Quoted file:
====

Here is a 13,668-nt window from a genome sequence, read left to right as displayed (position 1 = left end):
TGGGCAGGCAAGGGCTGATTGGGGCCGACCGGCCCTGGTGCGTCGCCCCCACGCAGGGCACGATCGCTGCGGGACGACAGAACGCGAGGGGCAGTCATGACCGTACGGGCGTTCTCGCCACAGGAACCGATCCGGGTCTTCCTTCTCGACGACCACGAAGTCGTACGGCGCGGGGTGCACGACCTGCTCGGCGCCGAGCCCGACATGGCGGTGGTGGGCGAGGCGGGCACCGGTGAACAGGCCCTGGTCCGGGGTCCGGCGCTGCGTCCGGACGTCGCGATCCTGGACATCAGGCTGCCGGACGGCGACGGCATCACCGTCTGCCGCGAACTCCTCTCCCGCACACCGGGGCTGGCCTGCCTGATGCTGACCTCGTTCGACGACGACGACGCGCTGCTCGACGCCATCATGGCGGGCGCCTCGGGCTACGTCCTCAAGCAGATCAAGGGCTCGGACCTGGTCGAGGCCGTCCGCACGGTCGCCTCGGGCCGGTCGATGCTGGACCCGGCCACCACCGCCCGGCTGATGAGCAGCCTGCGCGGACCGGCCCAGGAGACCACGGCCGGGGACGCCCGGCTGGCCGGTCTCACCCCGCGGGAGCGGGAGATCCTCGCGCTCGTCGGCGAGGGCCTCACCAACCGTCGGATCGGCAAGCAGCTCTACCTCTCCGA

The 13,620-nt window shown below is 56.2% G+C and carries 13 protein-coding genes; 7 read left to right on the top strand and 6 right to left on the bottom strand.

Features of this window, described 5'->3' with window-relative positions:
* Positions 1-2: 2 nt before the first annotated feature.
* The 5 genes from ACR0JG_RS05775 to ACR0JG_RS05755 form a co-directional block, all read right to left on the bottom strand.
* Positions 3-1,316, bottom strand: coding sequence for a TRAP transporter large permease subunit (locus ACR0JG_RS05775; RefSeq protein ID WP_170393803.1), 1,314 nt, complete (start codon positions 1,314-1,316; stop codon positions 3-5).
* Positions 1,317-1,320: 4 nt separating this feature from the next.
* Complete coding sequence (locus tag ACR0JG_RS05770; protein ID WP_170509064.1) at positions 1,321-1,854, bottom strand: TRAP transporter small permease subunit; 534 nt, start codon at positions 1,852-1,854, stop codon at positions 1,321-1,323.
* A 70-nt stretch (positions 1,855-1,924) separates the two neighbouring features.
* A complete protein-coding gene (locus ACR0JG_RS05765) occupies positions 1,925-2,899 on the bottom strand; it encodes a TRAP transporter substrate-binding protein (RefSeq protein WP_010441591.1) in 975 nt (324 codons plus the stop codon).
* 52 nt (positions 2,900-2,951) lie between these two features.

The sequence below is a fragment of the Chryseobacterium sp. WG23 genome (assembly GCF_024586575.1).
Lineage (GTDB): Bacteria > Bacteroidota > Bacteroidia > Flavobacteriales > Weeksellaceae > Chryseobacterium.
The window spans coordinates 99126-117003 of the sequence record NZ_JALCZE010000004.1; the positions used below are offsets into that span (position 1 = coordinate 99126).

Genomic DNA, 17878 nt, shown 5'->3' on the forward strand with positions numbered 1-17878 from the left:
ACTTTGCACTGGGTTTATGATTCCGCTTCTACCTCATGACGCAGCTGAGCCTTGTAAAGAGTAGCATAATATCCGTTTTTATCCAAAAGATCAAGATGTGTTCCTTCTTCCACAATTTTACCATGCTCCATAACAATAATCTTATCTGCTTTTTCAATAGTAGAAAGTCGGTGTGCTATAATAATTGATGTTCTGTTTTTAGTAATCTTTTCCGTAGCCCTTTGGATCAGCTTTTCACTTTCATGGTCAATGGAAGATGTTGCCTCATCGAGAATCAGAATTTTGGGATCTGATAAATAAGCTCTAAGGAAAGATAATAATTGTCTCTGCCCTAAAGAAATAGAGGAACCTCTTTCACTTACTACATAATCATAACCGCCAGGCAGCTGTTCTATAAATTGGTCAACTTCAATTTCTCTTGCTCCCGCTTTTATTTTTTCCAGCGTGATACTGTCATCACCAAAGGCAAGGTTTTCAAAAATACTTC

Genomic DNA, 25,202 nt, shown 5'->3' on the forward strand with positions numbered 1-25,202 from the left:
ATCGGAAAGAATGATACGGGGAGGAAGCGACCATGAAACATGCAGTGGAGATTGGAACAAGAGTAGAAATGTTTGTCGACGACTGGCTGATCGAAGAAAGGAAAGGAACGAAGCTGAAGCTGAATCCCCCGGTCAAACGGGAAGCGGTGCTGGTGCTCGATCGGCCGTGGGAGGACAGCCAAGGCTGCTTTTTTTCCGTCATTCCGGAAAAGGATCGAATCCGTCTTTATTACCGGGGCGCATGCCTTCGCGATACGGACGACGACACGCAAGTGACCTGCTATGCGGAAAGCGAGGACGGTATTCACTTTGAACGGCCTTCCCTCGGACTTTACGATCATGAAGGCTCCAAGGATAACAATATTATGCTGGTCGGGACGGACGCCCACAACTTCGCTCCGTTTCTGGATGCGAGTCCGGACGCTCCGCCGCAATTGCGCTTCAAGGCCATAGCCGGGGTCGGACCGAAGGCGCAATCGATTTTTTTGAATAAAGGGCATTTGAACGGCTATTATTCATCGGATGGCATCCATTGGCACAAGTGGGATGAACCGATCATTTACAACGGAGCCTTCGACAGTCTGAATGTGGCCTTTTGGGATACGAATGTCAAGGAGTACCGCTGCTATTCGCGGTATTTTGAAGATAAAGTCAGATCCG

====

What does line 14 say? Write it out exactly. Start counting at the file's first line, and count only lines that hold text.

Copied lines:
Lineage (GTDB): Bacteria > Bacteroidota > Bacteroidia > Flavobacteriales > Weeksellaceae > Chryseobacterium.